It says simply, “I am poet”.
Satisfied with his station
in this complex world, he writes
with the sole purpose of touching
yet another soul.

© Walter J. Wojtanik – May 2010

https://aleerily.wordpress.com/2010/05/17/the-poet/

 

 

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25 thoughts on “THE LONE POET

      1. Great! I’ll zip right over and read. My question to Victoria was…do we HAVE to include the original? I remember when we did a similar thing a couple of years ago. Glenn called me on it…smiles

  1. I really love both poems. The difference between 2D and a 3D experience. I love the added sensory lines to the revised poem. I really like how you show that a poet while on the surface might seem simple,has a rich inner life that is virtually unknown by most. The poet is usually not a show-off. In fact, likes to keep to himself and feels he has nothing to prove. Love the simpleton snake charmer line. And in this piece, there is an acceptance of oneself as a poet and a desire to reach others (which is the function of the poet). It’s really great!

    1. Thanks for all that, Victoria. We are the observers of life, the scribes of existence! Looking in seven directions at once seeming frantically disinterested. I’ve said about my poems, I like to touch my pain and tell others how it feels! I appreciate your comments so much!

  2. This is so very good! The second is a joy to read. The first is good but the second is superb. “I am Poet”. That is wonderful. We sometimes need to remind ourselves and of our duties as such. writes with the sole purpose of touching yet another soul…Yes. This is it exactly.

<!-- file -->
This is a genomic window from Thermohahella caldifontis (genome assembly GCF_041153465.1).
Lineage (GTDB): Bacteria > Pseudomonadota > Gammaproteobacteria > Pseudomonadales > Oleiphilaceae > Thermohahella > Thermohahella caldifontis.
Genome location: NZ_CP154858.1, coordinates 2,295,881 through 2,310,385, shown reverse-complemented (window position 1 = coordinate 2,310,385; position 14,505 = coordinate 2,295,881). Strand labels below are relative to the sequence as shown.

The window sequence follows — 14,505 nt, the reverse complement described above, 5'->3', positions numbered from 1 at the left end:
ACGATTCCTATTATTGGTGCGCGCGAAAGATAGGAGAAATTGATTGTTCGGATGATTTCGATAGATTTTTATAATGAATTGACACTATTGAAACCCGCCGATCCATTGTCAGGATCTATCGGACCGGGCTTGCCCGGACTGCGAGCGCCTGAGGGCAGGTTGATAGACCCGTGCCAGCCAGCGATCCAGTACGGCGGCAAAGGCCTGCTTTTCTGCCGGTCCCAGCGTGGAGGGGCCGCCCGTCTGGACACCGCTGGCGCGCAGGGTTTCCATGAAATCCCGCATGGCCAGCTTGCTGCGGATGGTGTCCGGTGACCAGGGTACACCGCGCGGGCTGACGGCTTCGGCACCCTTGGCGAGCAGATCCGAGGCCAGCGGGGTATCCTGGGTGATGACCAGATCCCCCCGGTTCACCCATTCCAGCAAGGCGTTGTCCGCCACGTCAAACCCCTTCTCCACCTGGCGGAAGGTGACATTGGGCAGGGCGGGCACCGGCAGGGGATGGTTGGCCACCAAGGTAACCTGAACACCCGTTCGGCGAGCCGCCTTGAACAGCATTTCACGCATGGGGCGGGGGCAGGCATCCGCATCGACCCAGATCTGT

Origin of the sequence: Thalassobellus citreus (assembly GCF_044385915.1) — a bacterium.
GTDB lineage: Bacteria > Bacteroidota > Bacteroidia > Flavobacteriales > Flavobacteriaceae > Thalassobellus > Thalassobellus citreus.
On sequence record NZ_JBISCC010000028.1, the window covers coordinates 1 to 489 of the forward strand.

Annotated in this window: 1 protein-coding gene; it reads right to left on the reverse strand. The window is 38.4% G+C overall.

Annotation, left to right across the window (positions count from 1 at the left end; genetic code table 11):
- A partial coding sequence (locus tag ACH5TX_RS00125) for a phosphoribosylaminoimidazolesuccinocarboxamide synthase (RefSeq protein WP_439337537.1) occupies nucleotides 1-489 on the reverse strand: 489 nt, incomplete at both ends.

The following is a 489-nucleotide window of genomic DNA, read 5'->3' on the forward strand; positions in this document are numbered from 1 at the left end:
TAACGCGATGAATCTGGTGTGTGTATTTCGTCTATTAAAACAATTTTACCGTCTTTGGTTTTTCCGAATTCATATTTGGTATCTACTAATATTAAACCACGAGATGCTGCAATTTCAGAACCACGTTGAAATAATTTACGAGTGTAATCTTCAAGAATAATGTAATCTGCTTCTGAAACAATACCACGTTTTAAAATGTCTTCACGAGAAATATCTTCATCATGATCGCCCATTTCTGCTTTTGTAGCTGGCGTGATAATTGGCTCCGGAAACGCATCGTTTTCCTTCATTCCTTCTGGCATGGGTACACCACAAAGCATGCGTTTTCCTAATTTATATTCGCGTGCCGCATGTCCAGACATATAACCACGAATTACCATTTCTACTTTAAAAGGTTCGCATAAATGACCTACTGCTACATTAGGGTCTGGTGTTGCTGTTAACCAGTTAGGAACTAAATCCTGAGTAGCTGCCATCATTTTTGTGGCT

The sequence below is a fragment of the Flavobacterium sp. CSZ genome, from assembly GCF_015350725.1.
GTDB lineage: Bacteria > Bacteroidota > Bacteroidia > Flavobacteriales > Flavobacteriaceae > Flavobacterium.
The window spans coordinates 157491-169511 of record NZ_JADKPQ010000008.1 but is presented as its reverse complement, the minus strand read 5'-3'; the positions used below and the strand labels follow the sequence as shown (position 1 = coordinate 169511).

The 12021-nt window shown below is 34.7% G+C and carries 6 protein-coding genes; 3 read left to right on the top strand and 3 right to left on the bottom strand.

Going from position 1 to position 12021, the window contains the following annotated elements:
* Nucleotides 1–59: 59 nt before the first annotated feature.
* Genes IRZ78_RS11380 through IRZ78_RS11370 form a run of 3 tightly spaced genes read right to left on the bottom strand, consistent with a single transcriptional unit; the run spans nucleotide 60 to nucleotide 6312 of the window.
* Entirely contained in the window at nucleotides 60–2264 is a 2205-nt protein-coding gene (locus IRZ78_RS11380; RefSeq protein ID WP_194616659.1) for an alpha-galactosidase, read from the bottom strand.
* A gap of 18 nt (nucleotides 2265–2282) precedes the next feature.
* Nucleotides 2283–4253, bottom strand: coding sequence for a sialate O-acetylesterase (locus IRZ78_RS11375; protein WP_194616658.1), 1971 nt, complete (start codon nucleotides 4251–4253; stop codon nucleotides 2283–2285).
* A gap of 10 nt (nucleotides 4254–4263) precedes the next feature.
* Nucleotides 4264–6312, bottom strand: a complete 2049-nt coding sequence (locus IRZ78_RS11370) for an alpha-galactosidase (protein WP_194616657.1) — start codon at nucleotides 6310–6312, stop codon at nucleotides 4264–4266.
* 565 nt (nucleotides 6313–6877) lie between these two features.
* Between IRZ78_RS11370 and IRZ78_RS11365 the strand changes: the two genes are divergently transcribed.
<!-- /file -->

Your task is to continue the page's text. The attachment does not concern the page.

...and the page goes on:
1. Thanks Toni. We have that responsibility whether we touch one heart or as many glad souls as we can. And we remind ourselves with each poem we ponder and present. Poets we are, and poets we will remain!

  3. I really like the revised verison Walter as you gave more details about his character, like being aloof and disinterested, then finding the spark that infects his longing heart. Well done!!

  4. Glenn Buttkus

    Somehow, despite our individual exteriors, we have something in common, the poetic soul, the need & the ability to render down something we feel about something we see or experience– to give breath, depth, color to our word bank, to create a poetic moment or two. Oddly, Walt, I like both poems, but find point of resonance in both; damn, maybe there’s a third poem still between them.

  5. I enjoyed reading the revised version and the names you gave that poor poet: rube, catatonic cad and spellbound simpleton! But I also liked the simplicity of the original. I wanted to give that poet a big hug!

  6. “the simpleton snake charmer” and “this multi-syllabic snake charmer,” my favorite lines in both the poems…the second one is layered and the original has a beautiful freshness in it…

  7. “I am a poet”~ wow, this should be like our creed. Both pieces are beautiful and you’ve done really well adding vivacity in the second one. 😁

  8. the evolution from first to second is magnificent, Walter. Both are great, but the details, the lovely ones, you included in your revisited version makes it more real, more tangible. 🙂 ❤